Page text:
Matrescence is a concept introduced in the 1970s by anthropologist Dana Raphael in her book Being Female: Reproduction, Power and Change. She described the complex transitions that take place in a woman’s life as she becomes a mother. In a sense, like the term adolescence, matrescence refers to a healthy but demanding change. A mother-to-be experiences dramatic physical, hormonal, and emotional changes as well as changes in her body shape and in her social identity. In another book, The Birth of a Mother: How the Motherhood Experience Changes You Forever, Daniel Stern, a psychiatrist, suggests that giving birth to a new identity can be as demanding as giving birth to a baby.
According to these authors, matrescence may start as soon as a woman is trying to conceive and may continue through pregnancy, well into the postpartum stage. It is the ups and downs of pregnancy, the good and the not so good; it is a transition, a healthy change. It is important to distinguish the natural experiences of matrescence from postpartum depression, which is considered as a psychiatric ailment.
There are a number of manifestations of matrescence, including:
Complex feelings of ambivalence: The pregnant mother can be happy and at the same time overwhelmed by her situation, experiencing worry, frustration, and fear. She may wish to be alone but at the same time want to experience the signs of new life in her changing body.
Experiencing the reality: Before the birth, mothers often imagine the baby according to their culture, their personal history, and their own childhood. At birth the reality may be different and the gap between fantasy and reality may be a source of negative or confusing emotions.
Feeling not good enough: New mothers may set for themselves the goal of being perfect. The unreality of that may lead to exhaustion and feelings of guilt
Reflections on maternal lineage: Becoming a mother may provide a re-experience of her own childhood—repeating or trying to improve what was or was not.
Recognizing changing family dynamics: The birth creates a new family. New possibilities for intimate connections as well as new stresses may have to be dealt with in relationships with the partner, family, and friends.
Alexander Sacks, a psychiatrist, offers these suggestions to manage the stressful aspects of matrescence in her book, What No One Tells You: A Guide to Your Emotions from Pregnancy to Motherhood.
- Carve out time for self-care. It is exhausting to be pregnant and it is exhausting to care for a baby. It is important to carry on with usual relationships and activities as best as one can. Mothers-to-be and new mothers need to be creative and use the support of family, relatives, friends, or paid care to ensure time for self-care.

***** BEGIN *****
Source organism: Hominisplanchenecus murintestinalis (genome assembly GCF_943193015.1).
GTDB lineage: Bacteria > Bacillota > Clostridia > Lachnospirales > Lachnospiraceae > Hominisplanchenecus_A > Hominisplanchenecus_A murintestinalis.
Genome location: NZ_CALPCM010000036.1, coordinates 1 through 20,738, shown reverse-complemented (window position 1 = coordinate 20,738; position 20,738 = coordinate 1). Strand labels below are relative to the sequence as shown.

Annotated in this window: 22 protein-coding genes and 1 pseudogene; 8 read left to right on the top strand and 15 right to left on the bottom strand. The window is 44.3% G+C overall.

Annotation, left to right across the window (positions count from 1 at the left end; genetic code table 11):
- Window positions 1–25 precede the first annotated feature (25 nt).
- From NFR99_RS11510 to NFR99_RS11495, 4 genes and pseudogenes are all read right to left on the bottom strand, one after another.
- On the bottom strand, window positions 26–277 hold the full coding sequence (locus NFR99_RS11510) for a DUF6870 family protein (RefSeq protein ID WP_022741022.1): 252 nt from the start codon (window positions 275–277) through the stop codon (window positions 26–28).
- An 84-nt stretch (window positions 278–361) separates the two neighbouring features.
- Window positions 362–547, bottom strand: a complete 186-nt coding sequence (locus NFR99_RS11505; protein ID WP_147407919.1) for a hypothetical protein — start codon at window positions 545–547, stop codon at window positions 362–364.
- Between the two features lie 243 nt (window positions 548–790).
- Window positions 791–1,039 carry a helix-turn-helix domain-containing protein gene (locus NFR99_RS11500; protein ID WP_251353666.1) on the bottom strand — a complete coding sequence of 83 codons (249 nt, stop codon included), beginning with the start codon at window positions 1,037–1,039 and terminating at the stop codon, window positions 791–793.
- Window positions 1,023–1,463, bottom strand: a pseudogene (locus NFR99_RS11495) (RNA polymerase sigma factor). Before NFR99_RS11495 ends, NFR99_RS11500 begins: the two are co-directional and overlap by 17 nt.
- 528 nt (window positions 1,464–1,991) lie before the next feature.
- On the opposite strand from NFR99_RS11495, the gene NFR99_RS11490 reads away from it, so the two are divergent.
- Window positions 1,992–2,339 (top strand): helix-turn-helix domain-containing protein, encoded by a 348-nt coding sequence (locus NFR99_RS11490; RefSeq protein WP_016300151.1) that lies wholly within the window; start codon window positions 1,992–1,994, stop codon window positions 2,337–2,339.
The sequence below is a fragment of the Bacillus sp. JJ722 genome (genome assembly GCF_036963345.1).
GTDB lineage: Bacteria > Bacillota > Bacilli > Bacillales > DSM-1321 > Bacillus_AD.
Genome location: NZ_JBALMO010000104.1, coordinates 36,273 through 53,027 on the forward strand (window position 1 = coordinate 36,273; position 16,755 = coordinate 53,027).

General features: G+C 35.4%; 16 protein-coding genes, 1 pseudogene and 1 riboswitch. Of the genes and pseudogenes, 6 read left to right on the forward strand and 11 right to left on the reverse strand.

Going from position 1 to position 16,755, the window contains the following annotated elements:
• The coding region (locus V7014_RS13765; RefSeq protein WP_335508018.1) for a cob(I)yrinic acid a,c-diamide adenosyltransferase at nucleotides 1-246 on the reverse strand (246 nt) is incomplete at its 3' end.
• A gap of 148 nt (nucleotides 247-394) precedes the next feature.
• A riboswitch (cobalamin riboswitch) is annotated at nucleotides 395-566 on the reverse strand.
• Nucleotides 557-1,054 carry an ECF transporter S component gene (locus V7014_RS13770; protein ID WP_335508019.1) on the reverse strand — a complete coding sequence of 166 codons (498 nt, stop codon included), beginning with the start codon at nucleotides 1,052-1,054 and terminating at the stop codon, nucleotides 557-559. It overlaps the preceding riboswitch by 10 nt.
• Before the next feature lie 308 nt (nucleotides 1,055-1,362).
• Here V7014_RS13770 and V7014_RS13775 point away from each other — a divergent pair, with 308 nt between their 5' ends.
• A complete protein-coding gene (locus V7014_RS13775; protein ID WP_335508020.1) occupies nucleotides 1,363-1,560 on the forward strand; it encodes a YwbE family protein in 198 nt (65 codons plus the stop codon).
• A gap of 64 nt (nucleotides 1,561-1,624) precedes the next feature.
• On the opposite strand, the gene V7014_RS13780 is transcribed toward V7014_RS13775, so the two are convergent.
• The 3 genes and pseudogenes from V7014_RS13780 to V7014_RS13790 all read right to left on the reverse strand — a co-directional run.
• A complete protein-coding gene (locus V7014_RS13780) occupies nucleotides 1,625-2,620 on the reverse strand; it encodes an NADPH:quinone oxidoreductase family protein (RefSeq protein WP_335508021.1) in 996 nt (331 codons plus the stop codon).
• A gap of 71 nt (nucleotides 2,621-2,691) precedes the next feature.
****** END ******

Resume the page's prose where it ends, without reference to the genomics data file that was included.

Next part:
- Normalize matrescence; however, if symptoms of poor sleep, loss of appetite, feelings of hopelessness, or of being slowed down without a break extend beyond 1 or 2 weeks, a check-in with a physician is required to exclude other problems, including postpartum depression.
The transition to fatherhood is also an identity shift. However, matrescence—as the quoted authors point out—is a psycho-neuro-hormonal-biological-social event that is a unique life experience of women. It is the shift from being a woman to being someone’s mother. In a humanistic perspective, that is at once a beautiful and extraordinary accomplishment. The anthropologist author Dana Raphael and the psychiatrist authors suggest there is more happening: pregnancy and birth experiences change a person, a bit like an adolescent emerging from that period is a somewhat different person. As psychiatrist Daniel Stern puts it: “a mother is born.”
As a male writer I ask, is there something to this matrescence concept?
—George Szasz, CM MD
Raphael D. Being female: Reproduction, power, and change. Chicago: Mouton Publishers; 1975.
Sacks A. What no one tells you: A guide to your emotions from pregnancy to motherhood. New York: Simon and Schuster Inc; 2019.
Stern DN, Bruschweiler-Stern N, Freeland A. The birth of a mother: How the motherhood experience changes you forever. New York: Basic Books; 1998.
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